These show that in the last ten years we’ve seen big rises in “professional occupations” and in managers, directors and senior officials – up by 23.3% and 15.5% respectively. But we’ve seen falls in secretarial and skilled jobs. And within the “unskilled” occupations, there’s been a shift from machine workers to care workers; this is partly due to the 3.5% drop in manufacturing output during this period.
These numbers exclude the self-employed, and don’t tell us anything about the nature of the employment contracts: some of the rise in caring jobs, I suspect, is in the form of precarious zero-hours contracts.
There’s little sign of these trends ending. In the last 12 months, managerial and professional jobs have increased by 5.7% and 4.8% respectively whilst secretarial and skilled jobs have fallen.
This matters, I reckon, for at least six reasons:
- It helps explain why the graduate premium has been stable recently, despite rising numbers of graduates. It’s because, as the IFS says, firms have created more graduate jobs. This increased demand for graduates is evident in relative wages: in the last ten years managers’ wages have risen by 37.2%, twice the rate for secretarial or care workers.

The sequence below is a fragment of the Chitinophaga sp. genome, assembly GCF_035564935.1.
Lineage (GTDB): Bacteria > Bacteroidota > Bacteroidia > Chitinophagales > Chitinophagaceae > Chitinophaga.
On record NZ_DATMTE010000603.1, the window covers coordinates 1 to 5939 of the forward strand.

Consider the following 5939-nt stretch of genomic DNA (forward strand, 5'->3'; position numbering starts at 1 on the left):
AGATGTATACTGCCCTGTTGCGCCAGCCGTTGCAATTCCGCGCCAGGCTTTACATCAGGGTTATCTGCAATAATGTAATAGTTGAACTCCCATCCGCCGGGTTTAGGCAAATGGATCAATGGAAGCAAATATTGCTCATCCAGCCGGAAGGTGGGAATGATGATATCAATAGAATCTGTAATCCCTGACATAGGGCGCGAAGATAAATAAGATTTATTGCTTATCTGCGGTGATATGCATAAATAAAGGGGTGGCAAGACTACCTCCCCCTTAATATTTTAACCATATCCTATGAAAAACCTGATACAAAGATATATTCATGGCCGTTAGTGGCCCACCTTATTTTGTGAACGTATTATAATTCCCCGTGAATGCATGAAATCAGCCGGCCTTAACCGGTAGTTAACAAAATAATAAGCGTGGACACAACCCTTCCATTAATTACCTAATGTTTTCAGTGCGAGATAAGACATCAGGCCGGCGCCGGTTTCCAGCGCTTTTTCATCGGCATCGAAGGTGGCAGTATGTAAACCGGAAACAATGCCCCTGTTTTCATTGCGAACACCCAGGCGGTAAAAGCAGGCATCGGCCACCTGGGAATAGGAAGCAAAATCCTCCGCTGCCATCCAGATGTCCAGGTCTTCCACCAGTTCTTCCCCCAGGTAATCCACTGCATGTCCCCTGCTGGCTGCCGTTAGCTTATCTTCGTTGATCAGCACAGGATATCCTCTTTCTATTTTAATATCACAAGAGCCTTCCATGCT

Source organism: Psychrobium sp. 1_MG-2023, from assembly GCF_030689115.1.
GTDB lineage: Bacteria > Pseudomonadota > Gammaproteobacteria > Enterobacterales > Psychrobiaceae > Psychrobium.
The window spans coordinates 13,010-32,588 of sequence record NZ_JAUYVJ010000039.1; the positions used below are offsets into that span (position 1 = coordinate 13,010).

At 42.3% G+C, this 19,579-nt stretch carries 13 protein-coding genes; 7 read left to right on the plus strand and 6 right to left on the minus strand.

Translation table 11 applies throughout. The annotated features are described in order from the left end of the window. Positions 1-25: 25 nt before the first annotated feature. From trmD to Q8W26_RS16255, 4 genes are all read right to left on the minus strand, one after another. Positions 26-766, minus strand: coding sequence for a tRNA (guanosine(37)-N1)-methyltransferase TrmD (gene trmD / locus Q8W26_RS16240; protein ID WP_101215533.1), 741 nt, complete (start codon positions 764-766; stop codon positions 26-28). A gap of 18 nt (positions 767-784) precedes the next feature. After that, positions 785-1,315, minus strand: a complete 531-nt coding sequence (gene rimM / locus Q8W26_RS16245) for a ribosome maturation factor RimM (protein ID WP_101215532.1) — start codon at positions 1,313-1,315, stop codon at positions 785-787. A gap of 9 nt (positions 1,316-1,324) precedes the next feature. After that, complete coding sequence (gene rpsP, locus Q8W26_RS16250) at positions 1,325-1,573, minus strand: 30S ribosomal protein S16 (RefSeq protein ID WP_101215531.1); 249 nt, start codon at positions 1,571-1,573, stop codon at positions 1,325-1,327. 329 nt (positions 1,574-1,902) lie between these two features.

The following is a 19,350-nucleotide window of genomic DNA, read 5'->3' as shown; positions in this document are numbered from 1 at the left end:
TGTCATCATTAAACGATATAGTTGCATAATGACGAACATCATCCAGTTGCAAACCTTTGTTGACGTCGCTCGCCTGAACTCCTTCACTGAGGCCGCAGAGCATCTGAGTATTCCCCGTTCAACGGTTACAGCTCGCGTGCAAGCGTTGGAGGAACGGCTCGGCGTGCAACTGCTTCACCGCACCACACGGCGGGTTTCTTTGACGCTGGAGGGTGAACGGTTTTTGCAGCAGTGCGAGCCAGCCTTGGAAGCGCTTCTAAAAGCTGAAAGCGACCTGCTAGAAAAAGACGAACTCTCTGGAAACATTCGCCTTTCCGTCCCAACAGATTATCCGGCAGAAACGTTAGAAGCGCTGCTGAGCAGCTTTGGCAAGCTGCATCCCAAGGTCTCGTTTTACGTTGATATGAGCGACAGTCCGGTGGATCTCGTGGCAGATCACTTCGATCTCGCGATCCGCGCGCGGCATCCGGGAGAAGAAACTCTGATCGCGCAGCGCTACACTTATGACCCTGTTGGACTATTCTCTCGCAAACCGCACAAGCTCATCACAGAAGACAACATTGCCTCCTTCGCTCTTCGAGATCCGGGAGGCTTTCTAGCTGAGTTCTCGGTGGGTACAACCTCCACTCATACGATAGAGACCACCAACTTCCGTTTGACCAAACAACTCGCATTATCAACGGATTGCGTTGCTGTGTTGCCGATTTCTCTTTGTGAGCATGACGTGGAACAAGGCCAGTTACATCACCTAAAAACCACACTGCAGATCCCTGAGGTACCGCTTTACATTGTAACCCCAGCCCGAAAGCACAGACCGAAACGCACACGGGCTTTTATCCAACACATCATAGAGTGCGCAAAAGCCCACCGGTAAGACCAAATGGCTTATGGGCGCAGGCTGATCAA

- It suggests that social mobility will be low. The cliché of a man rising from the post-room to the boardroom will become even rarer, not just because there are no longer any post-rooms but because the middling jobs a post-boy could have risen to are also declining. It’s hard to climb a ladder when the rungs are missing.
- It suggests that, in the absence of offsetting policies, we might see increases in household inequality simply because of increased assortative mating (pdf). In the 50s and 60s, inequality was mitigated by professional men marrying their secretaries. Now, they marry their fellow managers and lawyers.
- It poses questions about the feasibility of vocational education. Where will be the good jobs in the future for people who aren’t academically inclined? This question is, of course, sharpened further by the possibility that technical change will destroy lots of jobs.
- It deepens the productivity puzzle. We might expect rising numbers of managers and professionals to be accompanied by rising aggregate productivity, if only as a compositional effect: managers and professionals have higher wages and so (in neoclassical theory!) are more productive. That this hasn’t happened makes it even stranger that productivity has stagnated.
- It has contributed to social polarization. The EU referendum highlighted a divide between optimistic graduates and less educated people who are pessimists: the Ashcroft poll showed that a majority of leave voters believe that life will be worse for children than it was for their parents. This is consistent with the fact that falls in secretarial and skilled jobs show that there are fewer good jobs for on-graduates. Our socio-political divide has an economic base.
In these ways, job polarization isn’t just an economic curiosity. It’s a profound political problem – one that might not be cured merely by further expanding the number of graduates. If we had a serious political class, this issue would be high on the agenda. But we don’t, so it won’t be.